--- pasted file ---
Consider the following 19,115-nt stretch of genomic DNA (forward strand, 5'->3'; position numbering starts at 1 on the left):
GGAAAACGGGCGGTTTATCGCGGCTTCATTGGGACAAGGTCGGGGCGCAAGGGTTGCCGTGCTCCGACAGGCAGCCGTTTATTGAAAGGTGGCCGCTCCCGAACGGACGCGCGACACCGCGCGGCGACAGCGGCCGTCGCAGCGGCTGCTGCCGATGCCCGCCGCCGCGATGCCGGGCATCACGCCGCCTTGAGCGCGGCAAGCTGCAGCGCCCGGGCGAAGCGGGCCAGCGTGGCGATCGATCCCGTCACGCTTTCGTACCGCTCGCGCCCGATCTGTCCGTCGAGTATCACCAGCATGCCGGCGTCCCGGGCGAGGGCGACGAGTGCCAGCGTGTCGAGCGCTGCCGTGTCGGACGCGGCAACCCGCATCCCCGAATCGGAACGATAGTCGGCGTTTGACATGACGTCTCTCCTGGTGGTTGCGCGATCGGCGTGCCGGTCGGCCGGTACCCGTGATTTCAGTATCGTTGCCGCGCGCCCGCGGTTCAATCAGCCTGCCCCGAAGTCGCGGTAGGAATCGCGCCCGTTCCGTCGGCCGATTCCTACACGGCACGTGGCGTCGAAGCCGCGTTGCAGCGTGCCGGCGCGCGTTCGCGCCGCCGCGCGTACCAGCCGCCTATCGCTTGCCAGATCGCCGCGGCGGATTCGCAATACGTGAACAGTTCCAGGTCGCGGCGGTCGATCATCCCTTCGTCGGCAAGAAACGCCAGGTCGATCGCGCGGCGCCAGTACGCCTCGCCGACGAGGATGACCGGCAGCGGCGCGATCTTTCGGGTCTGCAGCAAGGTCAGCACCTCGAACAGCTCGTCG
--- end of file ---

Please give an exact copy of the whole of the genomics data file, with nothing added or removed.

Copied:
Consider the following 19,115-nt stretch of genomic DNA (forward strand, 5'->3'; position numbering starts at 1 on the left):
GGAAAACGGGCGGTTTATCGCGGCTTCATTGGGACAAGGTCGGGGCGCAAGGGTTGCCGTGCTCCGACAGGCAGCCGTTTATTGAAAGGTGGCCGCTCCCGAACGGACGCGCGACACCGCGCGGCGACAGCGGCCGTCGCAGCGGCTGCTGCCGATGCCCGCCGCCGCGATGCCGGGCATCACGCCGCCTTGAGCGCGGCAAGCTGCAGCGCCCGGGCGAAGCGGGCCAGCGTGGCGATCGATCCCGTCACGCTTTCGTACCGCTCGCGCCCGATCTGTCCGTCGAGTATCACCAGCATGCCGGCGTCCCGGGCGAGGGCGACGAGTGCCAGCGTGTCGAGCGCTGCCGTGTCGGACGCGGCAACCCGCATCCCCGAATCGGAACGATAGTCGGCGTTTGACATGACGTCTCTCCTGGTGGTTGCGCGATCGGCGTGCCGGTCGGCCGGTACCCGTGATTTCAGTATCGTTGCCGCGCGCCCGCGGTTCAATCAGCCTGCCCCGAAGTCGCGGTAGGAATCGCGCCCGTTCCGTCGGCCGATTCCTACACGGCACGTGGCGTCGAAGCCGCGTTGCAGCGTGCCGGCGCGCGTTCGCGCCGCCGCGCGTACCAGCCGCCTATCGCTTGCCAGATCGCCGCGGCGGATTCGCAATACGTGAACAGTTCCAGGTCGCGGCGGTCGATCATCCCTTCGTCGGCAAGAAACGCCAGGTCGATCGCGCGGCGCCAGTACGCCTCGCCGACGAGGATGACCGGCAGCGGCGCGATCTTTCGGGTCTGCAGCAAGGTCAGCACCTCGAACAGCTCGTCG